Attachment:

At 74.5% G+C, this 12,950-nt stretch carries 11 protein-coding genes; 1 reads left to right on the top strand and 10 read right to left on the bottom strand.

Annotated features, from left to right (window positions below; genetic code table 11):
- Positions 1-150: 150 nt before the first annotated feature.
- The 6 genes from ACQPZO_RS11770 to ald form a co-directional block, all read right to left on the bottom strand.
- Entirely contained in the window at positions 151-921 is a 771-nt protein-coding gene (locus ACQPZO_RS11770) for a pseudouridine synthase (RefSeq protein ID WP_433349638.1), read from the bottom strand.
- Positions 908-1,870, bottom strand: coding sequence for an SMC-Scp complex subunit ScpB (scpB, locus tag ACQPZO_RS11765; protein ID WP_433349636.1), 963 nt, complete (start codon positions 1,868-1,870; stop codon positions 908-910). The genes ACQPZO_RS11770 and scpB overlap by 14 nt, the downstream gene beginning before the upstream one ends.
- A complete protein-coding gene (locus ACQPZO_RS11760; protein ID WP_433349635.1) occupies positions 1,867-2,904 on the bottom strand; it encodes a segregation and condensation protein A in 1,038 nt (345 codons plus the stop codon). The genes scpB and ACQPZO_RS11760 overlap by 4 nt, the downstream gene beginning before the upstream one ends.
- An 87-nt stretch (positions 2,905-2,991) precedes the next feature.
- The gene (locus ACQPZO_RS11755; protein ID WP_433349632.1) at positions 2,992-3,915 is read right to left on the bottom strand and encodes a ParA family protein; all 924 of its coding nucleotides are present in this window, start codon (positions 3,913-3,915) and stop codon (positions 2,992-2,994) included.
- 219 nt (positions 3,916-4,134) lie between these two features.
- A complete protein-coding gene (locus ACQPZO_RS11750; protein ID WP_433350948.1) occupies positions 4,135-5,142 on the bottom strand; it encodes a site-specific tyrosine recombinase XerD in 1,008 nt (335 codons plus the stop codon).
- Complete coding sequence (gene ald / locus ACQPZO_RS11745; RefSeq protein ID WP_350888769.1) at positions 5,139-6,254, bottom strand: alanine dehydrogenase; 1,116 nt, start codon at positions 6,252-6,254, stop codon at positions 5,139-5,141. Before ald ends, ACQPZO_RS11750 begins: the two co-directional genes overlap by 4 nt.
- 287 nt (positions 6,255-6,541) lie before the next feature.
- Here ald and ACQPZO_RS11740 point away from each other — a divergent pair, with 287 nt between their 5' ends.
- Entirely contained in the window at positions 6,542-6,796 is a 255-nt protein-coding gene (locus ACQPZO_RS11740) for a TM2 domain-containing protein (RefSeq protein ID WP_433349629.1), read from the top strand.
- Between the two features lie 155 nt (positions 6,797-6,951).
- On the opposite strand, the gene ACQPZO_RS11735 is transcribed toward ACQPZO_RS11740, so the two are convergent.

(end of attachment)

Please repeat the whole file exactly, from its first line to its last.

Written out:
At 74.5% G+C, this 12,950-nt stretch carries 11 protein-coding genes; 1 reads left to right on the top strand and 10 read right to left on the bottom strand.

Annotated features, from left to right (window positions below; genetic code table 11):
- Positions 1-150: 150 nt before the first annotated feature.
- The 6 genes from ACQPZO_RS11770 to ald form a co-directional block, all read right to left on the bottom strand.
- Entirely contained in the window at positions 151-921 is a 771-nt protein-coding gene (locus ACQPZO_RS11770) for a pseudouridine synthase (RefSeq protein ID WP_433349638.1), read from the bottom strand.
- Positions 908-1,870, bottom strand: coding sequence for an SMC-Scp complex subunit ScpB (scpB, locus tag ACQPZO_RS11765; protein ID WP_433349636.1), 963 nt, complete (start codon positions 1,868-1,870; stop codon positions 908-910). The genes ACQPZO_RS11770 and scpB overlap by 14 nt, the downstream gene beginning before the upstream one ends.
- A complete protein-coding gene (locus ACQPZO_RS11760; protein ID WP_433349635.1) occupies positions 1,867-2,904 on the bottom strand; it encodes a segregation and condensation protein A in 1,038 nt (345 codons plus the stop codon). The genes scpB and ACQPZO_RS11760 overlap by 4 nt, the downstream gene beginning before the upstream one ends.
- An 87-nt stretch (positions 2,905-2,991) precedes the next feature.
- The gene (locus ACQPZO_RS11755; protein ID WP_433349632.1) at positions 2,992-3,915 is read right to left on the bottom strand and encodes a ParA family protein; all 924 of its coding nucleotides are present in this window, start codon (positions 3,913-3,915) and stop codon (positions 2,992-2,994) included.
- 219 nt (positions 3,916-4,134) lie between these two features.
- A complete protein-coding gene (locus ACQPZO_RS11750; protein ID WP_433350948.1) occupies positions 4,135-5,142 on the bottom strand; it encodes a site-specific tyrosine recombinase XerD in 1,008 nt (335 codons plus the stop codon).
- Complete coding sequence (gene ald / locus ACQPZO_RS11745; RefSeq protein ID WP_350888769.1) at positions 5,139-6,254, bottom strand: alanine dehydrogenase; 1,116 nt, start codon at positions 6,252-6,254, stop codon at positions 5,139-5,141. Before ald ends, ACQPZO_RS11750 begins: the two co-directional genes overlap by 4 nt.
- 287 nt (positions 6,255-6,541) lie before the next feature.
- Here ald and ACQPZO_RS11740 point away from each other — a divergent pair, with 287 nt between their 5' ends.
- Entirely contained in the window at positions 6,542-6,796 is a 255-nt protein-coding gene (locus ACQPZO_RS11740) for a TM2 domain-containing protein (RefSeq protein ID WP_433349629.1), read from the top strand.
- Between the two features lie 155 nt (positions 6,797-6,951).
- On the opposite strand, the gene ACQPZO_RS11735 is transcribed toward ACQPZO_RS11740, so the two are convergent.